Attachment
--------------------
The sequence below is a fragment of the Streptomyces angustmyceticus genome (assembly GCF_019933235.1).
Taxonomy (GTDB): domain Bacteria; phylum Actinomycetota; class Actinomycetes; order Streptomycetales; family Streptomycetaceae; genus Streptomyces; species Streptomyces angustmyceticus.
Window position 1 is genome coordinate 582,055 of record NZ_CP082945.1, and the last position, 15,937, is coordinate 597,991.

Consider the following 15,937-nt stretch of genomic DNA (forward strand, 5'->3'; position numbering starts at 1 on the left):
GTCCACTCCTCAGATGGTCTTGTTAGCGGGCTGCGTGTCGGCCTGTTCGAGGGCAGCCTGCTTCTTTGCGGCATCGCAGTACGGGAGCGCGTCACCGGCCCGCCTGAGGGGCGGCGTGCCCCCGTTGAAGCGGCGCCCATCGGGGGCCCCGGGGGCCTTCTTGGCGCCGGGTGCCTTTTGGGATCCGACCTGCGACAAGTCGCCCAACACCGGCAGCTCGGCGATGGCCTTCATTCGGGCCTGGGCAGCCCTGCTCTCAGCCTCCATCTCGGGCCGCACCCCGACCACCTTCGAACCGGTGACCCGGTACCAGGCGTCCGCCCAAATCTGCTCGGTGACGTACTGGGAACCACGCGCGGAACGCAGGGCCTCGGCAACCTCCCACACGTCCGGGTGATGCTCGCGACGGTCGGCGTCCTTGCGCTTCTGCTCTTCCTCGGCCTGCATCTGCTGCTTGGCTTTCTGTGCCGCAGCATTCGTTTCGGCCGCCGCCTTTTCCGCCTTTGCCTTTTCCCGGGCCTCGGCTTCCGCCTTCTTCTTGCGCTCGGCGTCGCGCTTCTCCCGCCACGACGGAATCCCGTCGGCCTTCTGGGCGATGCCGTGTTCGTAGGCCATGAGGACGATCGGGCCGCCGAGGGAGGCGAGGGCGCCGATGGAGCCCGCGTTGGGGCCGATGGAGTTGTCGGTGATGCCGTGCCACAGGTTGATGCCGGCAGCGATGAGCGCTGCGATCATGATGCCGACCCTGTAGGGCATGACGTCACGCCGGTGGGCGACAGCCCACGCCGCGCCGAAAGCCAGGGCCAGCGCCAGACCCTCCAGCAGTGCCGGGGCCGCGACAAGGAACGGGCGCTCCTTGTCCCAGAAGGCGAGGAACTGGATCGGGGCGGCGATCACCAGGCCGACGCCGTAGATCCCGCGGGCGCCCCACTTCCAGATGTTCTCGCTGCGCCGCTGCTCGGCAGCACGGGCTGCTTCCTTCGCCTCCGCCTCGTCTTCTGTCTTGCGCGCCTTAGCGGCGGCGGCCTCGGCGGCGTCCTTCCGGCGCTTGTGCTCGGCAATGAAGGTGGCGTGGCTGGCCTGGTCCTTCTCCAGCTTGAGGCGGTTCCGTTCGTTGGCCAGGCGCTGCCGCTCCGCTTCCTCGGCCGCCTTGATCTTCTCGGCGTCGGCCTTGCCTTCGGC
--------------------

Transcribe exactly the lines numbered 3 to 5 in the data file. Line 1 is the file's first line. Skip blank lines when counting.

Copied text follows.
Window position 1 is genome coordinate 582,055 of record NZ_CP082945.1, and the last position, 15,937, is coordinate 597,991.

Consider the following 15,937-nt stretch of genomic DNA (forward strand, 5'->3'; position numbering starts at 1 on the left):
GTCCACTCCTCAGATGGTCTTGTTAGCGGGCTGCGTGTCGGCCTGTTCGAGGGCAGCCTGCTTCTTTGCGGCATCGCAGTACGGGAGCGCGTCACCGGCCCGCCTGAGGGGCGGCGTGCCCCCGTTGAAGCGGCGCCCATCGGGGGCCCCGGGGGCCTTCTTGGCGCCGGGTGCCTTTTGGGATCCGACCTGCGACAAGTCGCCCAACACCGGCAGCTCGGCGATGGCCTTCATTCGGGCCTGGGCAGCCCTGCTCTCAGCCTCCATCTCGGGCCGCACCCCGACCACCTTCGAACCGGTGACCCGGTACCAGGCGTCCGCCCAAATCTGCTCGGTGACGTACTGGGAACCACGCGCGGAACGCAGGGCCTCGGCAACCTCCCACACGTCCGGGTGATGCTCGCGACGGTCGGCGTCCTTGCGCTTCTGCTCTTCCTCGGCCTGCATCTGCTGCTTGGCTTTCTGTGCCGCAGCATTCGTTTCGGCCGCCGCCTTTTCCGCCTTTGCCTTTTCCCGGGCCTCGGCTTCCGCCTTCTTCTTGCGCTCGGCGTCGCGCTTCTCCCGCCACGACGGAATCCCGTCGGCCTTCTGGGCGATGCCGTGTTCGTAGGCCATGAGGACGATCGGGCCGCCGAGGGAGGCGAGGGCGCCGATGGAGCCCGCGTTGGGGCCGATGGAGTTGTCGGTGATGCCGTGCCACAGGTTGATGCCGGCAGCGATGAGCGCTGCGATCATGATGCCGACCCTGTAGGGCATGACGTCACGCCGGTGGGCGACAGCCCACGCCGCGCCGAAAGCCAGGGCCAGCGCCAGACCCTCCAGCAGTGCCGGGGCCGCGACAAGGAACGGGCGCTCCTTGTCCCAGAAGGCGAGGAACTGGATCGGGGCGGCGATCACCAGGCCGACGCCGTAGATCCCGCGGGCGCCCCACTTCCAGATGTTCTCGCTGCGCCGCTGCTCGGCAGCACGGGCTGCTTCCTTCGCCTCCGCCTCGTCTTCTGTCTTGCGCGCCTTAGCGGCGGCGGCCTCGGCGGCGTCCTTCCGGCGCTTGTGCTCGGCAATGAAGGTGGCGTGGCTGGCCTGGTCCTTCTCCAGCTTGAGGCGGTTCCGTTCGTTGGCCAGGCGCTGCCGCTCCGCTTCCTCGGCCGCCTTGATCTTCTCGGCGTCGGCCTTGCCTTCGGC